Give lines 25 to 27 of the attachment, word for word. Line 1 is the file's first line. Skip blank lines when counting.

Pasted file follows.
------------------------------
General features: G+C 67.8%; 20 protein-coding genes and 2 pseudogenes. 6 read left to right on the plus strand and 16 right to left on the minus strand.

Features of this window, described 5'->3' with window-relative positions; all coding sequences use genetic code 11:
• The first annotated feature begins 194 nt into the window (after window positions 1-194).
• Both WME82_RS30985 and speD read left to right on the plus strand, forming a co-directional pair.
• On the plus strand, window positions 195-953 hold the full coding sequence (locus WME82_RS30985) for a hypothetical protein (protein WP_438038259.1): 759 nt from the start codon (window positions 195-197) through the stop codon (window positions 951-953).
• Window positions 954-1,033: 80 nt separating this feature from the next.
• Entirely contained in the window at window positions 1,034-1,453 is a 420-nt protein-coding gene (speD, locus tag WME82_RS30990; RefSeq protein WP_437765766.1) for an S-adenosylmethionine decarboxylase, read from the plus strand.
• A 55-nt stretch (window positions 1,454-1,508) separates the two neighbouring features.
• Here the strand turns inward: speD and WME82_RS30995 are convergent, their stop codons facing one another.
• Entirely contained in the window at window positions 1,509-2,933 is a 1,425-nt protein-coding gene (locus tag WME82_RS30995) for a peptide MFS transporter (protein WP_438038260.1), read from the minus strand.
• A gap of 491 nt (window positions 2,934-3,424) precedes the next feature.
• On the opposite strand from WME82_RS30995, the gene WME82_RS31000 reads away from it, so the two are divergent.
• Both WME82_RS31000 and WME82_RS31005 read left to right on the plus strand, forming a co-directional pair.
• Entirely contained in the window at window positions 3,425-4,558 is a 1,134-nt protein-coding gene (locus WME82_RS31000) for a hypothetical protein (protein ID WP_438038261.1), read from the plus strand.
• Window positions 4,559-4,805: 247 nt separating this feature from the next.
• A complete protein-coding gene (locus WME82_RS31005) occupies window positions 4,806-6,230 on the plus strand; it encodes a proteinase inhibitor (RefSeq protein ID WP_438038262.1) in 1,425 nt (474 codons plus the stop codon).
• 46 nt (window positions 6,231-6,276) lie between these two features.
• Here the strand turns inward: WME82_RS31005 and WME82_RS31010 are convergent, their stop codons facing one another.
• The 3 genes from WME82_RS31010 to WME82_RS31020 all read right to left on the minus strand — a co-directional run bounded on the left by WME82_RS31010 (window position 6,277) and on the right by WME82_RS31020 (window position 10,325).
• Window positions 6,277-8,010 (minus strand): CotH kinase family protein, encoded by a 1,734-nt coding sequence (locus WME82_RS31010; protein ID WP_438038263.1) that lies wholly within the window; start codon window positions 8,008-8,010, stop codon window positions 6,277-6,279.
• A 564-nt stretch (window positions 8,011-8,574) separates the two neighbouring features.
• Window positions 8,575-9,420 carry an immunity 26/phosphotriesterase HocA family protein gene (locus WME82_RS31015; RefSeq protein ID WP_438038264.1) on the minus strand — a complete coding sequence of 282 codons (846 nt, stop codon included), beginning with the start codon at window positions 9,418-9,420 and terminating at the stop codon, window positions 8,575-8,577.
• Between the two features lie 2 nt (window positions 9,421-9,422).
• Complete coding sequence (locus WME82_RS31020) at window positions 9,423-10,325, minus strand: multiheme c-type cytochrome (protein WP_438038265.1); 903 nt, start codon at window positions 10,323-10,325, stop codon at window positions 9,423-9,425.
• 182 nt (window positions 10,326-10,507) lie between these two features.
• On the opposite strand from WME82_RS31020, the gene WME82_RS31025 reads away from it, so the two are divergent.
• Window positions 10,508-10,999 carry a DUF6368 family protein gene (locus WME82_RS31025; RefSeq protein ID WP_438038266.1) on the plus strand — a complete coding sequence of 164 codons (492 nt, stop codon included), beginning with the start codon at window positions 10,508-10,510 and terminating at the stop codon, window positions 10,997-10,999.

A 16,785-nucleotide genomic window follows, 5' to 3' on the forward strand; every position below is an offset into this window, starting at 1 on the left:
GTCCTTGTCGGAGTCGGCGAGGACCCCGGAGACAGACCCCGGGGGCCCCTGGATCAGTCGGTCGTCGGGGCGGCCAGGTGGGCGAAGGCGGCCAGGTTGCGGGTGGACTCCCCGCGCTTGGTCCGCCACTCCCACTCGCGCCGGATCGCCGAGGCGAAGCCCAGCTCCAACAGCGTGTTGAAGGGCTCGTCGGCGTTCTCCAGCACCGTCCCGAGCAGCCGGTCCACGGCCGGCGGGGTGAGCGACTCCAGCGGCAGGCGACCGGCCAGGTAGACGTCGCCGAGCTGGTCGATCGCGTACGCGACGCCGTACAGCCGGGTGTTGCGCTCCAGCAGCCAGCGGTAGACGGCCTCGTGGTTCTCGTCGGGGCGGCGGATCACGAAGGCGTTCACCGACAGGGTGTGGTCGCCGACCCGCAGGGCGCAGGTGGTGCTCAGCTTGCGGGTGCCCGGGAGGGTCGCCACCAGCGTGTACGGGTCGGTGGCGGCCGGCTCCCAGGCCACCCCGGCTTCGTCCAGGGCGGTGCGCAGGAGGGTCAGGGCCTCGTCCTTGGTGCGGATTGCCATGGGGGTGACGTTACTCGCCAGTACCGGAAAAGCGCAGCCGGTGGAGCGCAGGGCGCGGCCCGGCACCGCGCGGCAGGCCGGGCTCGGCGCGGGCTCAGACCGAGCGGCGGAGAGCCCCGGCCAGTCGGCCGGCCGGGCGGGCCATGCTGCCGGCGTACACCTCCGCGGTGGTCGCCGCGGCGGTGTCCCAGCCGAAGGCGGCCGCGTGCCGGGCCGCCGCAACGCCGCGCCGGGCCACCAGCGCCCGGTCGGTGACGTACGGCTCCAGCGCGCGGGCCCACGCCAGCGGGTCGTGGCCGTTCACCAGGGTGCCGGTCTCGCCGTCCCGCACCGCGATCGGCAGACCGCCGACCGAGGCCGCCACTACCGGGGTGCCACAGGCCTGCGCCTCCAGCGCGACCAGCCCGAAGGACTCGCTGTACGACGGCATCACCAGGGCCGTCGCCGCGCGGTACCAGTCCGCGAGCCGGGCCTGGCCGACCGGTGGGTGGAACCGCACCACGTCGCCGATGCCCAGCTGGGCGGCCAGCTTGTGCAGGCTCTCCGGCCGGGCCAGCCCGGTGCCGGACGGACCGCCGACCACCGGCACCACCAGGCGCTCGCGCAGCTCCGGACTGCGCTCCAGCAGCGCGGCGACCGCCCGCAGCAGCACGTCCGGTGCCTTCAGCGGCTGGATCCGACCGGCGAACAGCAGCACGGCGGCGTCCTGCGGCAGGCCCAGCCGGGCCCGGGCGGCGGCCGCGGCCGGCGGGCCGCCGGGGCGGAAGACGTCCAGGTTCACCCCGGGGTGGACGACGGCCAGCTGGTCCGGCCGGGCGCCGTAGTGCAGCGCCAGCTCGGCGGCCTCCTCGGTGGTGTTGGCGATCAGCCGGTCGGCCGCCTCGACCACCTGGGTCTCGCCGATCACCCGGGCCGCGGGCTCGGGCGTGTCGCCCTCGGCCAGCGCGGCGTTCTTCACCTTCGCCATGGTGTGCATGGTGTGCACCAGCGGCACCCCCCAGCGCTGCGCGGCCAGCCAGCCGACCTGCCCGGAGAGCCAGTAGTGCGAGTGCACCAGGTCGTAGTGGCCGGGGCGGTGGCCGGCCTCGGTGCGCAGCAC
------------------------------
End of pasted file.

• 182 nt (window positions 10,326-10,507) lie between these two features.
• On the opposite strand from WME82_RS31020, the gene WME82_RS31025 reads away from it, so the two are divergent.
• Window positions 10,508-10,999 carry a DUF6368 family protein gene (locus WME82_RS31025; RefSeq protein ID WP_438038266.1) on the plus strand — a complete coding sequence of 164 codons (492 nt, stop codon included), beginning with the start codon at window positions 10,508-10,510 and terminating at the stop codon, window positions 10,997-10,999.